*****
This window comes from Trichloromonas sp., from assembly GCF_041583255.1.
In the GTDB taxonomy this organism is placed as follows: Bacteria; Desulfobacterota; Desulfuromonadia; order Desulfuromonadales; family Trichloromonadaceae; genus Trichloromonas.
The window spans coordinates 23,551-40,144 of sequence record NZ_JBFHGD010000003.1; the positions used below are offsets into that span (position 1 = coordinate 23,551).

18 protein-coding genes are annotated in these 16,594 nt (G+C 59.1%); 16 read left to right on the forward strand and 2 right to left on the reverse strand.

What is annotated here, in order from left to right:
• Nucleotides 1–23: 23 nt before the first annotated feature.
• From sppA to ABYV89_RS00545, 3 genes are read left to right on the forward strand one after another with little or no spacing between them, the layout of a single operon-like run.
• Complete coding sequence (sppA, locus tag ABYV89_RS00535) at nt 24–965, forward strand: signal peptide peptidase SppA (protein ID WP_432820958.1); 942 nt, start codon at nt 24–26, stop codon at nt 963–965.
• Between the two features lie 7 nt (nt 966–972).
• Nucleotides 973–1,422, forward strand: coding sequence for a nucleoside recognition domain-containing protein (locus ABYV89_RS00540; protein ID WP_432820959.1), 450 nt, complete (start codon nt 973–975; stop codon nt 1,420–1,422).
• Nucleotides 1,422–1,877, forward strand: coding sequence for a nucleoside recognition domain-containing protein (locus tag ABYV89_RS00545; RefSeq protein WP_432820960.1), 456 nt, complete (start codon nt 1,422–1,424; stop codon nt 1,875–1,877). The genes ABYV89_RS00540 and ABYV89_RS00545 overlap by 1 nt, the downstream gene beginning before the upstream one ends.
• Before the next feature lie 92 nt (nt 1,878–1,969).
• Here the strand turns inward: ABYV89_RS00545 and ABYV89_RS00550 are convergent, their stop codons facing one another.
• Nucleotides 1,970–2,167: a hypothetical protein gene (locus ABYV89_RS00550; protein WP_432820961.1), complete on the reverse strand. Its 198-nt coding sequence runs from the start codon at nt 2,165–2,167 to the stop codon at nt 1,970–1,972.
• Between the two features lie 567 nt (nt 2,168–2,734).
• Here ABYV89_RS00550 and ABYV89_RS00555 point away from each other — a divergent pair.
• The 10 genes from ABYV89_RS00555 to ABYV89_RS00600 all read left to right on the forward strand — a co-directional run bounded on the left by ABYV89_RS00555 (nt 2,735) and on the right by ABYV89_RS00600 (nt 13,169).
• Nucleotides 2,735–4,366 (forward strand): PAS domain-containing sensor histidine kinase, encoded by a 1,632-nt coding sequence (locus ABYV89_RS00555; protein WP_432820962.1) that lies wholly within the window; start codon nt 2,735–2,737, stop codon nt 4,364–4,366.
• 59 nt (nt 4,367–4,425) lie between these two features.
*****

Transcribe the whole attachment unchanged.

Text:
This window comes from Trichloromonas sp., from assembly GCF_041583255.1.
In the GTDB taxonomy this organism is placed as follows: Bacteria; Desulfobacterota; Desulfuromonadia; order Desulfuromonadales; family Trichloromonadaceae; genus Trichloromonas.
The window spans coordinates 23,551-40,144 of sequence record NZ_JBFHGD010000003.1; the positions used below are offsets into that span (position 1 = coordinate 23,551).

18 protein-coding genes are annotated in these 16,594 nt (G+C 59.1%); 16 read left to right on the forward strand and 2 right to left on the reverse strand.

What is annotated here, in order from left to right:
• Nucleotides 1–23: 23 nt before the first annotated feature.
• From sppA to ABYV89_RS00545, 3 genes are read left to right on the forward strand one after another with little or no spacing between them, the layout of a single operon-like run.
• Complete coding sequence (sppA, locus tag ABYV89_RS00535) at nt 24–965, forward strand: signal peptide peptidase SppA (protein ID WP_432820958.1); 942 nt, start codon at nt 24–26, stop codon at nt 963–965.
• Between the two features lie 7 nt (nt 966–972).
• Nucleotides 973–1,422, forward strand: coding sequence for a nucleoside recognition domain-containing protein (locus ABYV89_RS00540; protein ID WP_432820959.1), 450 nt, complete (start codon nt 973–975; stop codon nt 1,420–1,422).
• Nucleotides 1,422–1,877, forward strand: coding sequence for a nucleoside recognition domain-containing protein (locus tag ABYV89_RS00545; RefSeq protein WP_432820960.1), 456 nt, complete (start codon nt 1,422–1,424; stop codon nt 1,875–1,877). The genes ABYV89_RS00540 and ABYV89_RS00545 overlap by 1 nt, the downstream gene beginning before the upstream one ends.
• Before the next feature lie 92 nt (nt 1,878–1,969).
• Here the strand turns inward: ABYV89_RS00545 and ABYV89_RS00550 are convergent, their stop codons facing one another.
• Nucleotides 1,970–2,167: a hypothetical protein gene (locus ABYV89_RS00550; protein WP_432820961.1), complete on the reverse strand. Its 198-nt coding sequence runs from the start codon at nt 2,165–2,167 to the stop codon at nt 1,970–1,972.
• Between the two features lie 567 nt (nt 2,168–2,734).
• Here ABYV89_RS00550 and ABYV89_RS00555 point away from each other — a divergent pair.
• The 10 genes from ABYV89_RS00555 to ABYV89_RS00600 all read left to right on the forward strand — a co-directional run bounded on the left by ABYV89_RS00555 (nt 2,735) and on the right by ABYV89_RS00600 (nt 13,169).
• Nucleotides 2,735–4,366 (forward strand): PAS domain-containing sensor histidine kinase, encoded by a 1,632-nt coding sequence (locus ABYV89_RS00555; protein WP_432820962.1) that lies wholly within the window; start codon nt 2,735–2,737, stop codon nt 4,364–4,366.
• 59 nt (nt 4,367–4,425) lie between these two features.